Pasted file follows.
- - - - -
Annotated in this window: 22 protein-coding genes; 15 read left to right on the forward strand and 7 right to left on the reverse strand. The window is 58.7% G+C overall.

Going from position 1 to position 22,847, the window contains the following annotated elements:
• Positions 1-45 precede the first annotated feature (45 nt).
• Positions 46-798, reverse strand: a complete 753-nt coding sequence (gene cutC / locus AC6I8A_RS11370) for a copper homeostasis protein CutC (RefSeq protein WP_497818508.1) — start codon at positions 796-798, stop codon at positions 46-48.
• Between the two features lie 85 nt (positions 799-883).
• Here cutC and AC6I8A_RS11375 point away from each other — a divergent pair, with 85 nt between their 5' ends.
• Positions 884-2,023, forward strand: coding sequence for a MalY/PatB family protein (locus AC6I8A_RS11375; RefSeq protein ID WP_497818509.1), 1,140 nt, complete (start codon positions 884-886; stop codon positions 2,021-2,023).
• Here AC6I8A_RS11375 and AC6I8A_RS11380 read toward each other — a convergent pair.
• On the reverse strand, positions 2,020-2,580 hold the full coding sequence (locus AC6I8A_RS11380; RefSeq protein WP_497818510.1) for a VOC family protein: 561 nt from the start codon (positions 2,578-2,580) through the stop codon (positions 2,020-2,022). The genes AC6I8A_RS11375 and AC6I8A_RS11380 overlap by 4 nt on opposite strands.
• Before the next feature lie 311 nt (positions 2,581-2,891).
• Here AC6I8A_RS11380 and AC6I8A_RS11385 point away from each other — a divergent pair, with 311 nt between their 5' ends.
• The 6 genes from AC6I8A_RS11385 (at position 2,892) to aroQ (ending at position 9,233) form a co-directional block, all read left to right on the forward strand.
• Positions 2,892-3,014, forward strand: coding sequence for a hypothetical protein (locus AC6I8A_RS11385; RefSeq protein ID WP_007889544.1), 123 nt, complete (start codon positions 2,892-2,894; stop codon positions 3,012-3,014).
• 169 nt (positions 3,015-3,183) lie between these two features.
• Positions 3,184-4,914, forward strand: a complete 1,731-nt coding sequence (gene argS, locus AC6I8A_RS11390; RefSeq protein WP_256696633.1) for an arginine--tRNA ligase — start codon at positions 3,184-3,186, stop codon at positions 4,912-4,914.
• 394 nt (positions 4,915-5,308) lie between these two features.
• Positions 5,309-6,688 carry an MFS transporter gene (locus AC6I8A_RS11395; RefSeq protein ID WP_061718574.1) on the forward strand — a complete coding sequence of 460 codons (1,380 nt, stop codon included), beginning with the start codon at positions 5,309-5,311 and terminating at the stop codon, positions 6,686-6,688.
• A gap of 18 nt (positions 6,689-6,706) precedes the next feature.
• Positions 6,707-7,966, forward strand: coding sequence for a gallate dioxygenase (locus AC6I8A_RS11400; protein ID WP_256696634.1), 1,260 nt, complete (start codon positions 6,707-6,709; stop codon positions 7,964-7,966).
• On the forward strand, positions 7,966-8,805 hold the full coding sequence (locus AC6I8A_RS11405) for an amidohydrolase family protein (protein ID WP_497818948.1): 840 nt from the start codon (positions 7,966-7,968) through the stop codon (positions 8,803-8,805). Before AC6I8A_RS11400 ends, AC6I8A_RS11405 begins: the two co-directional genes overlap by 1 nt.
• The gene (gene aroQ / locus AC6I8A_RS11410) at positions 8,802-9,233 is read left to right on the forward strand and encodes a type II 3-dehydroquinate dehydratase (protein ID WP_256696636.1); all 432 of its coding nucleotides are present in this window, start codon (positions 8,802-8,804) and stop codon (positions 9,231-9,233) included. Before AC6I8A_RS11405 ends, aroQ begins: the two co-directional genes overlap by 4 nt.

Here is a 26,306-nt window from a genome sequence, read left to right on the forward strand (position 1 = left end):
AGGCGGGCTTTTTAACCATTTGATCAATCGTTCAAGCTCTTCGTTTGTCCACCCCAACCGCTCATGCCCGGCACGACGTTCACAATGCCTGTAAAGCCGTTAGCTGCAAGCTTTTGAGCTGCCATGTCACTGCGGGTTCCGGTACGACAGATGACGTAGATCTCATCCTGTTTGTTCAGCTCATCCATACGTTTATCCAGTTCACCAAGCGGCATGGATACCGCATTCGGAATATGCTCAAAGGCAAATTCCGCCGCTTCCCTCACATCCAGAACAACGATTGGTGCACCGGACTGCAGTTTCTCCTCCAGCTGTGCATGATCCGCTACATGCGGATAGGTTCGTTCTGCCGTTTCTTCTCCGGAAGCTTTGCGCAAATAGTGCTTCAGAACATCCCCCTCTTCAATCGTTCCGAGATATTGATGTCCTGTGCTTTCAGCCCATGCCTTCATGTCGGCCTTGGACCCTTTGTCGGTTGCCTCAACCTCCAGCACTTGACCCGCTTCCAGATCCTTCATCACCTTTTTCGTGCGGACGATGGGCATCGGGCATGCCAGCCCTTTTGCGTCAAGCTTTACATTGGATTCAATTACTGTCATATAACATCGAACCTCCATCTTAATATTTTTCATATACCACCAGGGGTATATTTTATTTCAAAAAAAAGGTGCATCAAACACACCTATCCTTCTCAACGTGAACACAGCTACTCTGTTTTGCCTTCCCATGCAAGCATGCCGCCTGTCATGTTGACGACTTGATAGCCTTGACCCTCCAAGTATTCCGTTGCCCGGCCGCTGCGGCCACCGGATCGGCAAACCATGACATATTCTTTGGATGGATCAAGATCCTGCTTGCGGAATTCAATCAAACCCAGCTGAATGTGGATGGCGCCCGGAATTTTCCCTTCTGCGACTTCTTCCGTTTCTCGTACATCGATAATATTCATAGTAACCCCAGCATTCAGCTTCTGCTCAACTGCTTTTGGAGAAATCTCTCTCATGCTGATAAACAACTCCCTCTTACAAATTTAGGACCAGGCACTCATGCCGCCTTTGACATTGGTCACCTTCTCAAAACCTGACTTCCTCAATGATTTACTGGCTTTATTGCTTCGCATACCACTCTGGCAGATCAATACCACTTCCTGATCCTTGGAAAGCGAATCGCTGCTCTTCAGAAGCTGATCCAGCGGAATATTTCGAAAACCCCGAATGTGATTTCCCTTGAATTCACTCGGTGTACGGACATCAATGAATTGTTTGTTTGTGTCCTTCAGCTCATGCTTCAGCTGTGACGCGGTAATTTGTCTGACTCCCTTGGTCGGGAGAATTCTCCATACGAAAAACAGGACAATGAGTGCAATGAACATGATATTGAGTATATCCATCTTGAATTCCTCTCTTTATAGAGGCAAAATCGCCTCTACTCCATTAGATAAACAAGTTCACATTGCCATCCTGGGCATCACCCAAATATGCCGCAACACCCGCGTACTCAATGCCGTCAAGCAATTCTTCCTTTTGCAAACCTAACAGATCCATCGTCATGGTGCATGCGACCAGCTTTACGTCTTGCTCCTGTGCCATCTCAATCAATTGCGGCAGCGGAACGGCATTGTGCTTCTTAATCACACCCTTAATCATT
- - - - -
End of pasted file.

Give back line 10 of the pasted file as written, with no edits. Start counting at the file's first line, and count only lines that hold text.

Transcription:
• Before the next feature lie 311 nt (positions 2,581-2,891).